In conclusion, Option 2 seems simply far more flexible.
Main stakeholders and financial flows
The main stakeholders will be then:
– The state which owns the asset;
– The citizens who use public services/assets;
– The maintenance and service contractors;
– Token holders.
Financial flows will be:
– Fees generated by the A and collected by the SPV, such as tolls for public roads or utility bills;
– SPV´s payments for maintenance services and repairs.
Blockchain and distributed ledgers
In my first proposal, I have advocated for the use of a public blockchain with open access. Some commentators have disputed the need for a blockchain in that model. Some confusion surrounds the term “blockchain”. This term is now widely used to refer to substantially any type of Distributed Ledger (DL), and certainly not only to the first and the purest form of blockchain – the bitcoin protocol.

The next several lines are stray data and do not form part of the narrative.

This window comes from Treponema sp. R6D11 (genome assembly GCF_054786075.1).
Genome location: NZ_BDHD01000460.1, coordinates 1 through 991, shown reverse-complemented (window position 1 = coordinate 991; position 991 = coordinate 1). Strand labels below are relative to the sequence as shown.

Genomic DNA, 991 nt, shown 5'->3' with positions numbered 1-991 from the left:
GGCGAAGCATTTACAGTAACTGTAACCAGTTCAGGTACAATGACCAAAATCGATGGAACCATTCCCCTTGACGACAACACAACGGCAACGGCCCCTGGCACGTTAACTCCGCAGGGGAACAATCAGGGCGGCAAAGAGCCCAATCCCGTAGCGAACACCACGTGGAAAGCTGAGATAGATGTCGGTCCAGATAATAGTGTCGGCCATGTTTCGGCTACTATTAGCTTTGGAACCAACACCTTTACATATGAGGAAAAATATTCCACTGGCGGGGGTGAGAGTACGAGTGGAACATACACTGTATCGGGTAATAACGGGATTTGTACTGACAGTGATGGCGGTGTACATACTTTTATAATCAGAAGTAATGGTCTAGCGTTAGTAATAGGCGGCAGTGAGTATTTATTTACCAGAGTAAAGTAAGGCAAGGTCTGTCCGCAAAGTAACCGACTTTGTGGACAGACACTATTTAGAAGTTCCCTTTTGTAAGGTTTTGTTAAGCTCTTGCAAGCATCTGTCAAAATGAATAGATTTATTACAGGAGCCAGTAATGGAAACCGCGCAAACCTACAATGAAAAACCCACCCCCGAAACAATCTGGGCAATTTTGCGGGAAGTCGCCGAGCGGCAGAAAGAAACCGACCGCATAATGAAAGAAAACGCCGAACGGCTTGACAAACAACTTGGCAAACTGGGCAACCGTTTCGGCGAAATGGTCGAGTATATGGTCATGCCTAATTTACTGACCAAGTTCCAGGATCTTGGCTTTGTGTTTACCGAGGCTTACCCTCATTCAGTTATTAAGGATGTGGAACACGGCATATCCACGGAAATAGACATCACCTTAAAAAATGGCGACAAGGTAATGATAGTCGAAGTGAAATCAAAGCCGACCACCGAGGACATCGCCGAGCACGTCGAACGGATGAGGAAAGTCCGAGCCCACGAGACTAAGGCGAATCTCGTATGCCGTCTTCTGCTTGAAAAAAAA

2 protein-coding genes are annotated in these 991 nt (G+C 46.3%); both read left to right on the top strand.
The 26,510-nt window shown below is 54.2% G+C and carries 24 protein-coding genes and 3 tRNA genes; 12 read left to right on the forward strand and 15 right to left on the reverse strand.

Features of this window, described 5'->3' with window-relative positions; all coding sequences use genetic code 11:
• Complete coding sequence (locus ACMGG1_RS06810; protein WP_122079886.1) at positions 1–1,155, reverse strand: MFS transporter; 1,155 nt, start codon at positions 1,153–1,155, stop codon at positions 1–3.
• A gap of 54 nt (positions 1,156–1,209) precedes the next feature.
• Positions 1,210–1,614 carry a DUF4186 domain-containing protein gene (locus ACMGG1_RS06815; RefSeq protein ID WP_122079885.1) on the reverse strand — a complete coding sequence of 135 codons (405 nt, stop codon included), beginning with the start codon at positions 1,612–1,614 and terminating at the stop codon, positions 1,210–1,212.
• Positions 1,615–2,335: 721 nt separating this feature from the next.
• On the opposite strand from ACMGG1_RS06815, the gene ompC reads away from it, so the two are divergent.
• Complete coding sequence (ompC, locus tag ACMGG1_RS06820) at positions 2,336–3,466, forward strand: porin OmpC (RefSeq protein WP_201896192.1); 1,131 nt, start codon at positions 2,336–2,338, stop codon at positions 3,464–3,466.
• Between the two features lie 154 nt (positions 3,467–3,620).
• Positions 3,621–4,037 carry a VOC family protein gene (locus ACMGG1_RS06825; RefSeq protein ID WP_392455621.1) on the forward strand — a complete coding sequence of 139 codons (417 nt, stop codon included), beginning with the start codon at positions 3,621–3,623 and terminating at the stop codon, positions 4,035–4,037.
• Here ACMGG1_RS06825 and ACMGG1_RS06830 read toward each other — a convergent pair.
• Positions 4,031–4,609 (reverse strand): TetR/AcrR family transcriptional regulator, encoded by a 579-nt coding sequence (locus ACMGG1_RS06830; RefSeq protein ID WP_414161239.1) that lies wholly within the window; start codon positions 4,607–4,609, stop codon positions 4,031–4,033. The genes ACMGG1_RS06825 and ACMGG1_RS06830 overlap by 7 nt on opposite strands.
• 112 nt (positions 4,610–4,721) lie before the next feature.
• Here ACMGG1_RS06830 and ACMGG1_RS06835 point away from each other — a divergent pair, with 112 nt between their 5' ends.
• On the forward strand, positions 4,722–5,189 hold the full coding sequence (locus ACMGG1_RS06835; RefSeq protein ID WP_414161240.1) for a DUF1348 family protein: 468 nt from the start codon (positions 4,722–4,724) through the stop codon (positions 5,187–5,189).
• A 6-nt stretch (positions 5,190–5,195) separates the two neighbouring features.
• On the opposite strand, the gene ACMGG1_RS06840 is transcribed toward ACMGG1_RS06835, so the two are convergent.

Therefore the use of a blockchain/DL in this model essentially means creating an asset accounting system of the records stored. Since the way DLs can be built is both modular and optional, there is no need here to build a 100% permissionless and decentralized blockchain like bitcoin.
Some functions can be decentralized, while others can be centralized. Also, centralization can still be positively influenced by governance provisions in order to guarantee more distributed supervision and control.
Moreover, whatever type of blockchain/DL and consensus protocol are adopted to make this model work, this remains a technical issue which is outside the purpose of this article and which will hopefully be solved by technically proficient people other than myself.
What is here important to note is that it should guarantee mainly (i) transparency and (ii) immutability of the records stored. This means that stakeholders should be able to access all documentation regarding, for instance, the financials of the SPV, maintenance bills, safety reports, engineering reports, public tender procedures, bills from contractors ans so on.
Everything should be open to public and government scrutiny and data could not be changed or corrupted by any stakeholder. This is a well-known problem: When dramatic events like those in Genoa happen, key evidence and documents tent to suddenly disappear from servers.